In 1963, Rover entered the new "executive" market sector with its P6 2000, a compact and sporting saloon. It featured a new overhead camshaft four cylinder engine, an all disc brake system and a deDion rear axle. It was the first British car to be fitted exclusively with radial tyres. Its advanced engineering and styling earned it the Car of the Year Award, the first year that the international award was made. The P6 range was extended with the V8 engine 3500 model. This put Rover on the map as a high performance car. When the last derivatives of the P6 were made in 1977, the range had become the best-selling Rover, with a total production in excess of 325,000.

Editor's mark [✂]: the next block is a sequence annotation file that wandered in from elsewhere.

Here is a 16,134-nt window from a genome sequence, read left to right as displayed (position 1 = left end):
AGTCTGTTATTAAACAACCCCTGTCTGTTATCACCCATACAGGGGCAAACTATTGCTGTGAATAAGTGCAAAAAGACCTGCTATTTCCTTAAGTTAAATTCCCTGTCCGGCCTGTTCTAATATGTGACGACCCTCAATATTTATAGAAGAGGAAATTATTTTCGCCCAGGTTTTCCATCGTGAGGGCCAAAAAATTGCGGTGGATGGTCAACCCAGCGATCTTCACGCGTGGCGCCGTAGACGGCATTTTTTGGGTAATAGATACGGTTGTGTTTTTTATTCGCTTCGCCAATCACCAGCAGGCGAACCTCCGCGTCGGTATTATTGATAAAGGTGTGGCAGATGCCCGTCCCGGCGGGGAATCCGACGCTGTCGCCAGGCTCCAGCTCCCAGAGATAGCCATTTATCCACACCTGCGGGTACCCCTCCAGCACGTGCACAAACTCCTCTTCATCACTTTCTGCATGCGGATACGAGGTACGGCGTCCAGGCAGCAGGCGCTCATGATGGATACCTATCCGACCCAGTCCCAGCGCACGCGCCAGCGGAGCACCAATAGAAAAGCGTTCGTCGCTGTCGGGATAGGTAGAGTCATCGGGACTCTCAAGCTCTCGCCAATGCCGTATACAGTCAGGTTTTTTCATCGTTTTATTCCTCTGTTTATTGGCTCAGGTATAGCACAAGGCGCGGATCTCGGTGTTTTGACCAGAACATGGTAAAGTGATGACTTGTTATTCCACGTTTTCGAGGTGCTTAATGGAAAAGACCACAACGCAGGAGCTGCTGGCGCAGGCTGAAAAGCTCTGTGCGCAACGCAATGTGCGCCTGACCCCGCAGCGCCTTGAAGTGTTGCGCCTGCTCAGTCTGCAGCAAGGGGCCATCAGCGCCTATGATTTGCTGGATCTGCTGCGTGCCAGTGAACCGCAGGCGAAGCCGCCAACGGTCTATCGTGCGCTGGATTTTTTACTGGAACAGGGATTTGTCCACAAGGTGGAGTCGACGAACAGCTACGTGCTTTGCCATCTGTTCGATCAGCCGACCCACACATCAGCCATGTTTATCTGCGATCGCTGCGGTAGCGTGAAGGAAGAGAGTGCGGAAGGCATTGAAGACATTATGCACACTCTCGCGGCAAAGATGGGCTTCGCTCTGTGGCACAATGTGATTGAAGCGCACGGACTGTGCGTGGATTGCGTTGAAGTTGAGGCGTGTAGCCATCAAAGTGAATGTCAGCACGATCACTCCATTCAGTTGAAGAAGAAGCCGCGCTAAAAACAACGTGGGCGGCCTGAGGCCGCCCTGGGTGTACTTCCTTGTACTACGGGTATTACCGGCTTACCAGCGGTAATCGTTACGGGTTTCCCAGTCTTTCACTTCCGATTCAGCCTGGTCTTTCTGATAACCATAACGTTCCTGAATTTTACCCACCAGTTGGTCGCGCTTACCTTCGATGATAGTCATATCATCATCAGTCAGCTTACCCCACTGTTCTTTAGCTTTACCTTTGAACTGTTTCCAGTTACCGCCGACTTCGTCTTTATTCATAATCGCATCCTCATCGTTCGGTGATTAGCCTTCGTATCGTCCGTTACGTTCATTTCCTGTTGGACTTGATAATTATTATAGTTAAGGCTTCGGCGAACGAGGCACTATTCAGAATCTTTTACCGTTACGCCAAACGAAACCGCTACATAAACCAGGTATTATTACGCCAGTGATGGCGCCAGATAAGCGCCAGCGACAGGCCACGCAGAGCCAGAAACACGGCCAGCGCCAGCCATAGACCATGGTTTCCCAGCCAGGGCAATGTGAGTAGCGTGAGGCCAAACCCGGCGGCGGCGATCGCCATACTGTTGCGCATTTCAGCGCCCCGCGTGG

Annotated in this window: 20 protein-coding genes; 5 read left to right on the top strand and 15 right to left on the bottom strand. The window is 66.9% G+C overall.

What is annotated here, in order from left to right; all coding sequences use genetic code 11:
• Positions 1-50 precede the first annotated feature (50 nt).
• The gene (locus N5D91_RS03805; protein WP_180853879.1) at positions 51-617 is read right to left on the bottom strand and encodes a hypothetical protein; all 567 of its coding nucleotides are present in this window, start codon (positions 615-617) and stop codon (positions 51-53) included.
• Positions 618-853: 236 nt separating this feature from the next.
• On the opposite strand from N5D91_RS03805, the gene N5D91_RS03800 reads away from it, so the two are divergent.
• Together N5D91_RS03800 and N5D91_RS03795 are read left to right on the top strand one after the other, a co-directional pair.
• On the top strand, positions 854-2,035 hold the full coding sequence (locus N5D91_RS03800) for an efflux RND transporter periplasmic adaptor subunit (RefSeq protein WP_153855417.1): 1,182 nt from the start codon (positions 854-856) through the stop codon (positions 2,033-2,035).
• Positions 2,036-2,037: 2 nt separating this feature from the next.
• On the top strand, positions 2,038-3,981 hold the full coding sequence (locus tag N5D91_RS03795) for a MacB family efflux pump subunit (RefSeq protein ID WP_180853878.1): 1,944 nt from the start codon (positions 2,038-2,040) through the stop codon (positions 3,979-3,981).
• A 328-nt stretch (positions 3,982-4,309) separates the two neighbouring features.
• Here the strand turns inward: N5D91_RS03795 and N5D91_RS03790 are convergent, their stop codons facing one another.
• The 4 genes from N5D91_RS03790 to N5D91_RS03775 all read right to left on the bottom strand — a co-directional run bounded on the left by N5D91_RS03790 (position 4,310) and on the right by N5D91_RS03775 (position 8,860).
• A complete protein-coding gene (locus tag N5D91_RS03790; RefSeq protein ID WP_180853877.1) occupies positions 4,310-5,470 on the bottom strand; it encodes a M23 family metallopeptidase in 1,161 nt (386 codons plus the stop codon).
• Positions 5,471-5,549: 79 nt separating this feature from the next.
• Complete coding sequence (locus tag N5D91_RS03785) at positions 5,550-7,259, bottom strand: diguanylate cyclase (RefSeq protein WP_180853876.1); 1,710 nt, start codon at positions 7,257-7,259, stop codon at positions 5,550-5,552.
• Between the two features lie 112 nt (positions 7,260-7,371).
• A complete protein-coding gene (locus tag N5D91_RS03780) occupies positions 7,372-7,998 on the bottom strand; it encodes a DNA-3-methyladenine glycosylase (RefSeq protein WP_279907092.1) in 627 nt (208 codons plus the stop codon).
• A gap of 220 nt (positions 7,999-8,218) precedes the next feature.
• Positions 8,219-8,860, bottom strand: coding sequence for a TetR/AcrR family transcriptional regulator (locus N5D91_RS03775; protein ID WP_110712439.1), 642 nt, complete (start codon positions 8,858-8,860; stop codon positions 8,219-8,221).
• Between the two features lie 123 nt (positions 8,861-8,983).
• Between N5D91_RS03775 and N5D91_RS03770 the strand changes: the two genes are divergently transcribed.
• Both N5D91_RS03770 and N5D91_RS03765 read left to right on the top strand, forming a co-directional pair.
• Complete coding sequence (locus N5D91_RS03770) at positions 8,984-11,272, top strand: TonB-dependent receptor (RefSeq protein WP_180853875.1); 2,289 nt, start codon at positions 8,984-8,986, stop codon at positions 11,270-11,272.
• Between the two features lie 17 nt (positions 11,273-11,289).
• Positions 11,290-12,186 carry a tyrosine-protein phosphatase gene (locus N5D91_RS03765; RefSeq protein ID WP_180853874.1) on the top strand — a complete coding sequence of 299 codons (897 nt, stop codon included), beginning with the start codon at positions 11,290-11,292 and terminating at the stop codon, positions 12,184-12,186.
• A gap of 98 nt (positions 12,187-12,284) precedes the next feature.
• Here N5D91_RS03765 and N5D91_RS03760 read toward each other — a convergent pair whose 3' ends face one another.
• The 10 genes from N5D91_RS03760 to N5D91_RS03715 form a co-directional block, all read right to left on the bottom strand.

In 1952 Nuffield and Austin merged to form the British Motor Corporation (BMC). This gave MG a family rival in the form of the Austin Healey sports car. In 1957 Austin-Healey production was transferred to Abingdon. The decline of Britain’s motor industry in the postwar period did not leave Rover nor MG untouched. In 1965, Rover bought the small Alvis company of Coventry, maker of hand-built luxury cars as well as military vehicles. The following year, Rover was in turn bought by the expanding Lancashire based truck maker, Leyland, which already owned Standard Triumph.